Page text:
Surely there must be something that can be done. I feel they are using this ‘non retaining wall’ issue as a stupid technicality, another excuse to get more money out of small business owners like me, whilst the high streets become full of either charity shops (tax exempt), chain stores void of any individuality, or multinational corporations who avoid paying million of pounds by exploiting fiscal loopholes.

Still, let’s hope Mr Lancaster comes back to us with a solution… watch this space!

 

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Happily hooking away

Ladies crocheting around the table
A bunch of new crocheters working away at the wool shop, in Olney.

Our first crochet course is in full swing. We’re having fun and for what I can see learning a lot too.

I must say that even a dyed-in-the-wool knitter as myself have managed to pick up a bit of the ‘hookers’ art’. In between serving customers and making teas and coffees I managed to learn how to loop around doubles and trebles, and even to make a little ‘granny square’ – well, that was with Sue’s help, and despite my inability to count… (I found out that 3 x 4 = 16 and that 16 – 4 = 10,  but that’s another story and I never boasted of being excellent at maths…)

What everyone did was progress at a fantastic pace. It is most encouraging to see the work that has been achieved after only a couple of sessions. Who knows what gorgeous things are going to turn out of those hooks after 4 classes – I’m really looking forward to see them.

On my part, I’ll continue ploughing through (at the moment making a little bag with the technique Carol taught me a while ago) and I’ll be posting some pictures of my work here in the blog.

So, we’ve decided to run this workshops again we’re now filling places for our second wave, due to start on Wednesday, 13th June (after half term). Obviously those of you on the waiting list will have priority, but there are still some places available at the moment of writing this blog. Please call us on 01234 910547 if you want to book a place in advance (recommended, as places are limited). The details are as before, 2-hour lesson, on Wednesdays from 14:00 to 16:00, materials included, plus tea/coffee, for £20 per session.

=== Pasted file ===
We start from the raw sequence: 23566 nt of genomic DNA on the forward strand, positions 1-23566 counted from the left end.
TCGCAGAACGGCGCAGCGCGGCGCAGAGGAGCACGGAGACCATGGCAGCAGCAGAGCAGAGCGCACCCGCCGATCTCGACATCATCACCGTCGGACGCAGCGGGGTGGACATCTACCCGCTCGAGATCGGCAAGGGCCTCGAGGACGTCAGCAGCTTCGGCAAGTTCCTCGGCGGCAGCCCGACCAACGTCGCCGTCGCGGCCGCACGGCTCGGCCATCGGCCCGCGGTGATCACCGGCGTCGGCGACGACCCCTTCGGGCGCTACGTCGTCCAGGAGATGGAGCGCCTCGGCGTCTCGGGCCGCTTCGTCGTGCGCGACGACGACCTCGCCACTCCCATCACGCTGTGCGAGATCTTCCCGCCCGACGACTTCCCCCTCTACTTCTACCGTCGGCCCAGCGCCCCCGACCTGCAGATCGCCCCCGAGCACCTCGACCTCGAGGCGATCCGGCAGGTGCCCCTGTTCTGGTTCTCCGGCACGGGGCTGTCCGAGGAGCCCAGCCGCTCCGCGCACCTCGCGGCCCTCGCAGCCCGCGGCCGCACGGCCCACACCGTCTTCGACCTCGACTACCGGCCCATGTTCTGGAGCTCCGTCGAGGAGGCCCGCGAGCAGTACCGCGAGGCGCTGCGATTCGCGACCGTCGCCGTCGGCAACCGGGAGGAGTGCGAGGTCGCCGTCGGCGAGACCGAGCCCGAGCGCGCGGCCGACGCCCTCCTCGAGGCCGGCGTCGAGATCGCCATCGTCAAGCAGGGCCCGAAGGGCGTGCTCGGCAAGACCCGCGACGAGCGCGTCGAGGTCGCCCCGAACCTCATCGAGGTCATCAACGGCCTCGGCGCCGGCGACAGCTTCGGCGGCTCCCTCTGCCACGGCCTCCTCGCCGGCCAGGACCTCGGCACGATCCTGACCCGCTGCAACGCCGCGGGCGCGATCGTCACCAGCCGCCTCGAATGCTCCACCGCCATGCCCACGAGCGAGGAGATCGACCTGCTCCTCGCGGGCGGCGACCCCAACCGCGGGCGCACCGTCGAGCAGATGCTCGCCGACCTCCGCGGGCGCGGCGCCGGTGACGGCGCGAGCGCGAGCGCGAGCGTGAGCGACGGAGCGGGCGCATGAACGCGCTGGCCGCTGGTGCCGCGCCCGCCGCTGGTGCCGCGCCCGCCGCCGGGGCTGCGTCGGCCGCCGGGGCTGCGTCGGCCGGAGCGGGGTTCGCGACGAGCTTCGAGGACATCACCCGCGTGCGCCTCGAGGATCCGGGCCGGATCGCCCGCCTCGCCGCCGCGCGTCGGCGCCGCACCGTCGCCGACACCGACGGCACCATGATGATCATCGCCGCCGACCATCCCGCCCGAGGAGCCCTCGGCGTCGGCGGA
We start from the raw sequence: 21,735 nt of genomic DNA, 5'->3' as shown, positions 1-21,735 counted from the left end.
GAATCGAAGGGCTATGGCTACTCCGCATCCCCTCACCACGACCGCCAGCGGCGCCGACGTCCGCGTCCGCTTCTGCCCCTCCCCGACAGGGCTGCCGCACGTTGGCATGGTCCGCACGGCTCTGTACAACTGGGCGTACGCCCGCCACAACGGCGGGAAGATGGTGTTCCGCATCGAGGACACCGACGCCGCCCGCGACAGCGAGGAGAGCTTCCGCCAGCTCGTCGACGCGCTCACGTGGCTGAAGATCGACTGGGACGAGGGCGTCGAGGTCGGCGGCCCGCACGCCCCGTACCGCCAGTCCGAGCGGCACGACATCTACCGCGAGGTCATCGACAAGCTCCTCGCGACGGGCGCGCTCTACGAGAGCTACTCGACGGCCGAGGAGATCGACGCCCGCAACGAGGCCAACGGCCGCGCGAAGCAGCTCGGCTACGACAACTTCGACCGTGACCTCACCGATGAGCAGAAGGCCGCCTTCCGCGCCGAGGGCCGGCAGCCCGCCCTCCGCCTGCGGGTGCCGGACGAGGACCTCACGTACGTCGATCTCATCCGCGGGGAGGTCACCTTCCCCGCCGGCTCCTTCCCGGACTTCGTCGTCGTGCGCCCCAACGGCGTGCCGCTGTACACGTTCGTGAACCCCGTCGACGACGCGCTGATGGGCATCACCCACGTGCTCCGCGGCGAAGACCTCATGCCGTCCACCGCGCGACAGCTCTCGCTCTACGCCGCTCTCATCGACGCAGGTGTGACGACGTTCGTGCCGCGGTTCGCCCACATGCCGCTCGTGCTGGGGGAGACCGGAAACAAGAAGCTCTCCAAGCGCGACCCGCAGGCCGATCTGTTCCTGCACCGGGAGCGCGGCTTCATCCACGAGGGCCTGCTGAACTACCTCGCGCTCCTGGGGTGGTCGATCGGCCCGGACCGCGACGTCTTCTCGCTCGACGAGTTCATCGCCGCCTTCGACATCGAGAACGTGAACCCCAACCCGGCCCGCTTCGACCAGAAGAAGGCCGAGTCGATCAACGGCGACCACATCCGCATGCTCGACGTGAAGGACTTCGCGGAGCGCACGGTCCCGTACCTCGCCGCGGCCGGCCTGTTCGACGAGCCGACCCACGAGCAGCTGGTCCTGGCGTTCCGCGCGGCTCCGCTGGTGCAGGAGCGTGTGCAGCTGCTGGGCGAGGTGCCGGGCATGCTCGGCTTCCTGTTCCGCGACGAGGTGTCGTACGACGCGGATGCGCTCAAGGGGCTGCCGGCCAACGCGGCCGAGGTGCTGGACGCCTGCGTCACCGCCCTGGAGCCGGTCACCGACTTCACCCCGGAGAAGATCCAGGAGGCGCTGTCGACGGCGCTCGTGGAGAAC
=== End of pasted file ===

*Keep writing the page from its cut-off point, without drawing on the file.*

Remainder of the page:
I look forward to meeting you.

Crochet lesson
Sue, one of our crochet tutors with some members of our first team of crocheters.
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Hooking up

Hello again.

Good news for wannabe hookers – of the yarn kind 🙂

Finally we’re resuming crochet lessons here at the wool shop. Our lovely Sue and Carol have devised some lessons and made themselves available on Wednesdays to teach us all to hook and loop yarn to gorgeous patterns, even to dyed-in-the wool knitters as myself!

Our tutors are expert at crochet AND knitting (you see? it’s actually possible!) and very patient – and the results are immediate: the day Carol taught me to do a simple crochet stitch I made myself a little mobile phone cover, and a couple of days later I had managed a shopping bag made out of sturdy craft cotton.

I love crochet – although I’m still at the ‘crawling’ stage I can already see many possibilities. At its simplest form it produces a denser fabric than knitting, it has less ‘give’ and that makes it ideal for projects where you want the material to keep its shape, such as bags, mobile phone/ipad/kindle covers, cushion covers, structured jackets… and when applied in a more ‘airy’ way you can make the most beautiful lacey effects, perfect for shawls, scarves, hair accessories, and other pretty things.

Whereas knitting is usually done in a linear way – because even circular knitting, entrelac and other techniques involve lines albeit shorter, crochet is more versatile in that one can create easily all sort of 2D and 3D shapes, probably that’s why so many yarn sculpture artists tend to use it for their work.